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Question of the Day
ROME (AP) - A Rome judge declared an end Wednesday to the trial of a former J. Paul Getty Museum antiquities curator accused of knowingly acquiring looted art from Italy, citing the expiration of the statute of limitations, defense lawyers said.
The 6-year-old case against Marion True was followed with concern by museums worldwide and involved about 35 artifacts acquired by the Los Angeles museum between 1986 and the late 1990s _ including bronze Etruscan pieces, frescoes and painted Greek vessels.
“I spoke to Mrs. True on her cell phone and she was glad that finally after 10 years the case is closed,” said one of her lawyers, Francesco Isolabella. “The alleged crime is now wiped off the books.”
Alessandro Vannucci, a defense attorney for the other defendant in the case, American art dealer Robert Hecht, said the ruling by Judge Gustavo Barbalinardo was expected because the legal time limit ran out in July. Wednesday’s hearing in a Rome courthouse was the first session in the trial since a summer recess.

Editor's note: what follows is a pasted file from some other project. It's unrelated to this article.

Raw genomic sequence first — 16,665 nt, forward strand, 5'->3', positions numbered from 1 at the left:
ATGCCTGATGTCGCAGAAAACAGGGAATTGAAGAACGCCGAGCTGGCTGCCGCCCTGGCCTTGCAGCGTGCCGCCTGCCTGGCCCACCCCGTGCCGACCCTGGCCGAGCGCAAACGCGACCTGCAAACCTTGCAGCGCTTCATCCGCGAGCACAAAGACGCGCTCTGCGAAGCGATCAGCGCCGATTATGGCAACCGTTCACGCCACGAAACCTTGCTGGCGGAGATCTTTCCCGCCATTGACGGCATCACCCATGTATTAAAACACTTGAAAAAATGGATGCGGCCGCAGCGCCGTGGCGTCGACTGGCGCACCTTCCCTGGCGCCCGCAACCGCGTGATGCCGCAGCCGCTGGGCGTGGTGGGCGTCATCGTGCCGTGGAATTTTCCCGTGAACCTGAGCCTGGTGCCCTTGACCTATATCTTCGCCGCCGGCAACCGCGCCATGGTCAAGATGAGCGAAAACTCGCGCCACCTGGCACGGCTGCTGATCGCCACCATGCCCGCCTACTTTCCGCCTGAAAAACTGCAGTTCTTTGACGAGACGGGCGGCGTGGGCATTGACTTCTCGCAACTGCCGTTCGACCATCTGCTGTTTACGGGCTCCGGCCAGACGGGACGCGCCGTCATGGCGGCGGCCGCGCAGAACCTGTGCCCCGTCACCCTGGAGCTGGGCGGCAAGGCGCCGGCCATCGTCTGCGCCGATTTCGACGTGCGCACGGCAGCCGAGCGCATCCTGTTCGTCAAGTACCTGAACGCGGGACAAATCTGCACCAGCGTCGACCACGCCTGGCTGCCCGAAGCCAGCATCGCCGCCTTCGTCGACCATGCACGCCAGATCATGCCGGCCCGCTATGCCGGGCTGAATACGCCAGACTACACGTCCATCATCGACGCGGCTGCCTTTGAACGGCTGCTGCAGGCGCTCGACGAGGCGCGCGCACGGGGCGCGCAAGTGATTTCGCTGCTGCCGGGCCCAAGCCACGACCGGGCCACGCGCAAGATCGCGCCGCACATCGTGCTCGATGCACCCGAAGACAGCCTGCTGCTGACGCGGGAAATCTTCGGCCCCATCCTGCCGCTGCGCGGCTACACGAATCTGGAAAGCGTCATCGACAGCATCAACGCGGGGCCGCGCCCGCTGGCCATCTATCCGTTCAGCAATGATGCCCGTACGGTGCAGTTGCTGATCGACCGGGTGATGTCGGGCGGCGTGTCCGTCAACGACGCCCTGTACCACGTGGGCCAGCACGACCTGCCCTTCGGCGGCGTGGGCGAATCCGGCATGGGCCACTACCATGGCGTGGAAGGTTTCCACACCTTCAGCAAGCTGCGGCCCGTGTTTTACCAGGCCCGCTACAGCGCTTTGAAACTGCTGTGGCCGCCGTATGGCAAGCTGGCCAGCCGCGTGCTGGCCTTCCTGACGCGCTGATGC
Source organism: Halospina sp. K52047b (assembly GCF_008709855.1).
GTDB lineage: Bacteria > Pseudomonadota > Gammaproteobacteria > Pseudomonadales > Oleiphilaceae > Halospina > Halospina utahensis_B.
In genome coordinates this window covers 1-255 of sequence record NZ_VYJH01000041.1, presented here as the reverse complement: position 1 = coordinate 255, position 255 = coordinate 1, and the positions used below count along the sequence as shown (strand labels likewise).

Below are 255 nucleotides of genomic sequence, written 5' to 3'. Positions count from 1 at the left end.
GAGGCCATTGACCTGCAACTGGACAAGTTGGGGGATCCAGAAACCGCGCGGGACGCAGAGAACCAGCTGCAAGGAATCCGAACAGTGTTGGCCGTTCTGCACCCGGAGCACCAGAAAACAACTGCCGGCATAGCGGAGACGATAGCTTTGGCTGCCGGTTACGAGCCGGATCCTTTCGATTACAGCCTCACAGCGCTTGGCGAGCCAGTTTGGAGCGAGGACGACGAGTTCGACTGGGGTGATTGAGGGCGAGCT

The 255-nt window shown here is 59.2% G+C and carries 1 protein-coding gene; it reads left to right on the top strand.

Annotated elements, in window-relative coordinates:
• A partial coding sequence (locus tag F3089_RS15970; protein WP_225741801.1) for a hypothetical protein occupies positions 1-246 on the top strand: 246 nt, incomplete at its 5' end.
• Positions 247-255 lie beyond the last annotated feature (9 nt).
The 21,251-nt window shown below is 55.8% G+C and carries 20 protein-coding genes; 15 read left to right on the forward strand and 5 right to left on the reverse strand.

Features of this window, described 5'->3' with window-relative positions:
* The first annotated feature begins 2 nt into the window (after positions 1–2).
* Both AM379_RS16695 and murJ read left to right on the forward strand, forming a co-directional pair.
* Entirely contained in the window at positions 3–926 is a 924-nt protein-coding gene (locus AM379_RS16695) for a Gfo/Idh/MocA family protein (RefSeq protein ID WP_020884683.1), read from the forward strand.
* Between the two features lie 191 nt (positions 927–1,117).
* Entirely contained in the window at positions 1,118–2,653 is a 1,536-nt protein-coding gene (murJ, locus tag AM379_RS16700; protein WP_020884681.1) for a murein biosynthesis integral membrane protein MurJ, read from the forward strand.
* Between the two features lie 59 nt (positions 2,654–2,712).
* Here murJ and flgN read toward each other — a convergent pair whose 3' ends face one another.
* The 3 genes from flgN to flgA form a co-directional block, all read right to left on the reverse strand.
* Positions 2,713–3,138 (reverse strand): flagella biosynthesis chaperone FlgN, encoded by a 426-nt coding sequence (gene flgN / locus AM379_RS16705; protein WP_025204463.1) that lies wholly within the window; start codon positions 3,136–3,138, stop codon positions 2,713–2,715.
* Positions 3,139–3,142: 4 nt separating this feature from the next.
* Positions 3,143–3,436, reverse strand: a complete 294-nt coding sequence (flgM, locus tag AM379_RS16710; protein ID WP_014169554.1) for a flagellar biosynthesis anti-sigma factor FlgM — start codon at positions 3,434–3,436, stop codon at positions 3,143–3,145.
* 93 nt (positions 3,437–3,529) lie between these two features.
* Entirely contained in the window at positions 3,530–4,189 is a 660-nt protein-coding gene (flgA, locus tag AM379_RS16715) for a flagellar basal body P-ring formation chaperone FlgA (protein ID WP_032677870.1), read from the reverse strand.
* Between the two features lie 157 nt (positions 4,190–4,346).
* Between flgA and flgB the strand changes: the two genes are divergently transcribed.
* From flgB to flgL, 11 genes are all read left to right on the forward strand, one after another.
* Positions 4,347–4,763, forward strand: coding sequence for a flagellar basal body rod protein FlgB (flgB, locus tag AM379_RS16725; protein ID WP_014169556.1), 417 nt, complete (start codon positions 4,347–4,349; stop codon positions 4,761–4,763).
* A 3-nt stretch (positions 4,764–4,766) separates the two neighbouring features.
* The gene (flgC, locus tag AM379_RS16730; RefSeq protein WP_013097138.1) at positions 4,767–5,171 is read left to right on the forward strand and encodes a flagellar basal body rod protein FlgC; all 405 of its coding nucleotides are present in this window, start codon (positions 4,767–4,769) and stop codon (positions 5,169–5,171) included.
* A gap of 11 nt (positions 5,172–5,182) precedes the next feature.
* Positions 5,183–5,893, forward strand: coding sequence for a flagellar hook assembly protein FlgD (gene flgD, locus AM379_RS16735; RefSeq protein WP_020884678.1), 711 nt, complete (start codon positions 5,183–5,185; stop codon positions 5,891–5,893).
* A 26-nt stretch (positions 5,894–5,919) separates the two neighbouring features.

The Getty said in a statement it is pleased the judge has ended what the museum called “a long and difficult ordeal.”
Both defendants denied wrongdoing, and True’s supporters had depicted her as a champion of scrupulous documenting of the provenance of antiquity pieces in the Getty collection.
True resigned from her post at the Getty in 2005 after museum officials determined she had violated policy by failing to report details of her purchase of a vacation home on a Greek island.
The Rome trial began in 2004 under an international spotlight drawing attention to Italy’s aggressive campaign to win back ancient Roman, Greek and Etruscan vases, bowls, statues and other artifacts prosecutors contended were looted from the country to add prestige to collections in countries less steeped in millennia-old cultural glories.
Rome’s courthouse was closed for the evening, and prosecutors in the case could not immediately be reached for comment.
As Italian prosecutors pursued the case, centering on charges of association in illicit trafficking in antiquities, the aggressive strategy was keenly studied by other U.S. museums, which, one after the other, started returning star pieces in their collections to Italy.
Among the treasures coming back to Italy was the Metropolitan Museum of Art’s Euphronios Krater, considered one of the most excellent ancient Greek vases in existence.
True had denied the charges she had conspired to illicitly traffic in ancient artifacts from Italy.
He predicted Hecht’s trial would also end before any verdict, since the court is still hearing prosecution witnesses, and time would run out before the defense could present its case.
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